General Motors has entered a partnership with Navistar that will see the Detroit-based automaker supply its Hydrotec hydrogen power cubes to the commercial truck manufacturer for use in its new International RH Series fuel cell semi-truck.
Each International RH Series Class 8 semi will use two Hydrotec fuel cell power cubes, which consist of 300-plus hydrogen fuel cells along with integrated thermal and power management systems. The fuel cell cubes will be mounted on the side of the truck just behind the doors, close to where a diesel-powered semi truck’s fuel tanks are usually mounted. Navistar says the fuel cell-powered semi will have a target range of 500+ miles and a hydrogen fueling time of less than 15 minutes.
Each Hydrotec fuel cell power cube can provide a maximum of 80 kilowatts of net power. While the International RH will only use two fuel cell cubes, GM says up to three cubes can be arrayed in a single vehicle to achieve higher power ratings. The fuel cell cubes can also fit Class 5, 6, 7 or 8 trucks.
GM says its hydrogen fuel cell power cubes are a “zero-emissions alternative to diesel engines that work multiple shifts, require rapid refueling and travel with heavy payloads.” Unlike battery-powered electric vehicles, hydrogen EVs can refuel rapidly and are better suited carrying heavy cargo due to the system’s efficiency in storing electrons. The automaker says the Hydrotec power cubes were also designed to perform in even the harshest of environments, making them appropriate for trucking companies operating in the baking heat of the Arizona desert or during a snowy Michigan winter.
Navistar also took a minority stake in hydrogen refueling company OneH2 this week, which will handle the hydrogen production, fueling, storage, delivery and safety management for the fuel cell powered International RH Series truck program.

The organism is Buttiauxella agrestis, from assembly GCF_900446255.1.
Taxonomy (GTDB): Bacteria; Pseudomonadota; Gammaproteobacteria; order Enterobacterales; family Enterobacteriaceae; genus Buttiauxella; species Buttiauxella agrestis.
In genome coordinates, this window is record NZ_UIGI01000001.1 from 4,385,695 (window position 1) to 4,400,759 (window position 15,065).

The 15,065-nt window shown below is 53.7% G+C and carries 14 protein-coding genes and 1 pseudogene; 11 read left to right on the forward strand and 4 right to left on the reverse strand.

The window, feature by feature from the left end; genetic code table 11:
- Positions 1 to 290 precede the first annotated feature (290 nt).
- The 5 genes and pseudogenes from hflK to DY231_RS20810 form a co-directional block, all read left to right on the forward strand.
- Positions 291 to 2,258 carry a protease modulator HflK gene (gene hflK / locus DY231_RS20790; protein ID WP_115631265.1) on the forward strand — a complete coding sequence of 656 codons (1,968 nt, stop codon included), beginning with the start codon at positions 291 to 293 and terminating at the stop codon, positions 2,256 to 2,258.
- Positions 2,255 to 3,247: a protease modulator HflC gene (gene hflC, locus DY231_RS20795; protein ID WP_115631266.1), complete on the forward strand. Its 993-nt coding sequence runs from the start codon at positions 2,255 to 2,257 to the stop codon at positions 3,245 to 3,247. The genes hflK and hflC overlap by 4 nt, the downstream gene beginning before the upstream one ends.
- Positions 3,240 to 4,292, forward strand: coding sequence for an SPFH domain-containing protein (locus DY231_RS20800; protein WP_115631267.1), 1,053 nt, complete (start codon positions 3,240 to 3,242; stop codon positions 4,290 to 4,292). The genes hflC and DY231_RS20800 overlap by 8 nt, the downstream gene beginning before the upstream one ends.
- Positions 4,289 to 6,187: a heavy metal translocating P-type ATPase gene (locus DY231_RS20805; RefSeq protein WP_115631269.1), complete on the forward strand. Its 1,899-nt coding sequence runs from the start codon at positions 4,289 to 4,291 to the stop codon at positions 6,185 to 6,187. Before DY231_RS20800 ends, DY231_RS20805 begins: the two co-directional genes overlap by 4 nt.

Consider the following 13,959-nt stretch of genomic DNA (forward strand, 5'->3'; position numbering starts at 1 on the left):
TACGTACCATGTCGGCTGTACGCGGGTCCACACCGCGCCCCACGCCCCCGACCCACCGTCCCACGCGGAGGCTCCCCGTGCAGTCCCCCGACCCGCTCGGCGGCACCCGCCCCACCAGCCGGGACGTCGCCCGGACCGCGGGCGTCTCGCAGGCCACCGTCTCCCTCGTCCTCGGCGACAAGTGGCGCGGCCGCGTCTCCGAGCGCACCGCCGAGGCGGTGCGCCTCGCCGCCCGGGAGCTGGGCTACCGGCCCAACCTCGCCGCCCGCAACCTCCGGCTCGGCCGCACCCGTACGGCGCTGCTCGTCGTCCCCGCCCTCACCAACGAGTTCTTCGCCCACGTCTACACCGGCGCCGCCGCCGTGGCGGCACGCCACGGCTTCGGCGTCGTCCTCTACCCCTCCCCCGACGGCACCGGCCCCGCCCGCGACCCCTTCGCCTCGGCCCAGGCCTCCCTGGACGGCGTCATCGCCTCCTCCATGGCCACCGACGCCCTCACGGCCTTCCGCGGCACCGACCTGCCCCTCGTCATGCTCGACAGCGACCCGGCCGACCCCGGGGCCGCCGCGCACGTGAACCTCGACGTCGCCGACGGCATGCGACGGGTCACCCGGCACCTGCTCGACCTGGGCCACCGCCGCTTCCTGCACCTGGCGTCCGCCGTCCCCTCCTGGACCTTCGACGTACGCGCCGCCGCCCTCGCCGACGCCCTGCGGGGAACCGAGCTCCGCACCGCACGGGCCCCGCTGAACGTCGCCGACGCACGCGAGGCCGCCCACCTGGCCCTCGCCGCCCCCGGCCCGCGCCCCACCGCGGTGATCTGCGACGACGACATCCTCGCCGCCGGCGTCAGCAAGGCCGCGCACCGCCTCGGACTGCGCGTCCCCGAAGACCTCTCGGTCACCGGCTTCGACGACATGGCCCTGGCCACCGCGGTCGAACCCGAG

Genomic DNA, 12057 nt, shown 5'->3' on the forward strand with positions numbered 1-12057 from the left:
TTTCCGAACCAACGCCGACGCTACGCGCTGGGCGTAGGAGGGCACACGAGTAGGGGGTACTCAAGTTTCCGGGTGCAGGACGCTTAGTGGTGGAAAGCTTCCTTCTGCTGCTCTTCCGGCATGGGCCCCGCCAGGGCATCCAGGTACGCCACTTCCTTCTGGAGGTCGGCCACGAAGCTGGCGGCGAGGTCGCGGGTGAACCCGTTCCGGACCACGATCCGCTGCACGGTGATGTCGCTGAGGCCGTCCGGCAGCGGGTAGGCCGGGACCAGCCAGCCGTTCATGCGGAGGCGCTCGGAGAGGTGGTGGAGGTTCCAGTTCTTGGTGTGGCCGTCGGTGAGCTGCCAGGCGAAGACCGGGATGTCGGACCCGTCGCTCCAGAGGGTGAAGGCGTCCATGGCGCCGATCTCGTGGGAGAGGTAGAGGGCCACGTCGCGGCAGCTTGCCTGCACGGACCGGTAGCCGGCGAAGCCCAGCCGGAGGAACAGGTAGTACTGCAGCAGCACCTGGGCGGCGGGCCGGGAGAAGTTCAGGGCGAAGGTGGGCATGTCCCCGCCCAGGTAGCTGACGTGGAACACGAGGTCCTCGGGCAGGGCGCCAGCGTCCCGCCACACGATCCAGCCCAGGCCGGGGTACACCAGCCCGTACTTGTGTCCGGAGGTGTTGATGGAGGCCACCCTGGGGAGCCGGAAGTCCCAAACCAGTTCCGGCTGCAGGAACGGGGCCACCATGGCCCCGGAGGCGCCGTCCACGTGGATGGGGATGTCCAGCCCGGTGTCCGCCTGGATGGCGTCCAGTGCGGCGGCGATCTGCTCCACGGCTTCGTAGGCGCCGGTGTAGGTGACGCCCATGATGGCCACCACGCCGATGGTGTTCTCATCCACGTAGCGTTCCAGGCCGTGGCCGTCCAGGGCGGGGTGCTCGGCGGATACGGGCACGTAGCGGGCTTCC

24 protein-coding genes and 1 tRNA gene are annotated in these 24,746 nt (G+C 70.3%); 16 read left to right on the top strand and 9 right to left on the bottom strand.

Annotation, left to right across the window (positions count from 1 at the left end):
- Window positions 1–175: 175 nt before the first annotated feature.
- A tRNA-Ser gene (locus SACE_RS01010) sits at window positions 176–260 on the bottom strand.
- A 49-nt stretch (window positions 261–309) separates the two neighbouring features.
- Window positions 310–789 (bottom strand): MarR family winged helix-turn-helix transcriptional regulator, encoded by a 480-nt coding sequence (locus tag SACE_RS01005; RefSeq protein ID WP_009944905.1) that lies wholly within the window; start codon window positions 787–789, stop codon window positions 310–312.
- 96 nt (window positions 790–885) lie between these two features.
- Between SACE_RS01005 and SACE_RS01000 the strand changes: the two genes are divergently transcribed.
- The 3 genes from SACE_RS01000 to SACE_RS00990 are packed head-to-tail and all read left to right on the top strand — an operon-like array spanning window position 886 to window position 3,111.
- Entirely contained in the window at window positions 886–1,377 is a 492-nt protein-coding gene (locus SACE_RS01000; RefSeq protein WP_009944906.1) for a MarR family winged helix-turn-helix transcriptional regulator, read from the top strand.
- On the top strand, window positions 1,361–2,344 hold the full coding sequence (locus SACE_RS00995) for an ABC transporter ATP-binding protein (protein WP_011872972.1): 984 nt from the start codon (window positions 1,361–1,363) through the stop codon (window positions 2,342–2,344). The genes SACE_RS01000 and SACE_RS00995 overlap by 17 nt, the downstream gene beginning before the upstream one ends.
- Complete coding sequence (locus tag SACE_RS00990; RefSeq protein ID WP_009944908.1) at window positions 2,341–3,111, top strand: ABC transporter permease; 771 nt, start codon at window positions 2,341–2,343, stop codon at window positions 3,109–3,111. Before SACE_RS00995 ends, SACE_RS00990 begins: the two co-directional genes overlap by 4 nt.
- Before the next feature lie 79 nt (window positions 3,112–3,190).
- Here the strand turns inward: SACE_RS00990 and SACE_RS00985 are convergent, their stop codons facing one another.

“Hydrogen fuel cells offer great promise for heavy duty trucks in applications requiring a higher density of energy, fast refueling and additional range,” Navistar president and CEO Persio Lisboa said in a statement. “We are excited to provide customers with added flexibility through a new hydrogen truck ecosystem that combines our vehicles with the hydrogen fuel cell technology of General Motors and the modular, mobile and scalable hydrogen production and fueling capabilities of OneH2.”
“GM’s vision of a world with zero emissions isn’t limited to passenger vehicles,” added GM’s executive vice president for global product development. “We’re thrilled to work with like-minded companies like Navistar and OneH2 to offer a complete solution for progressive carriers that want to eliminate tailpipe emissions with a power solution that can compete with diesel.”
The Navistar fuel cell semi truck will be commercially available for the 2024 model year, while the first test vehicles will hit the roads in late 2022.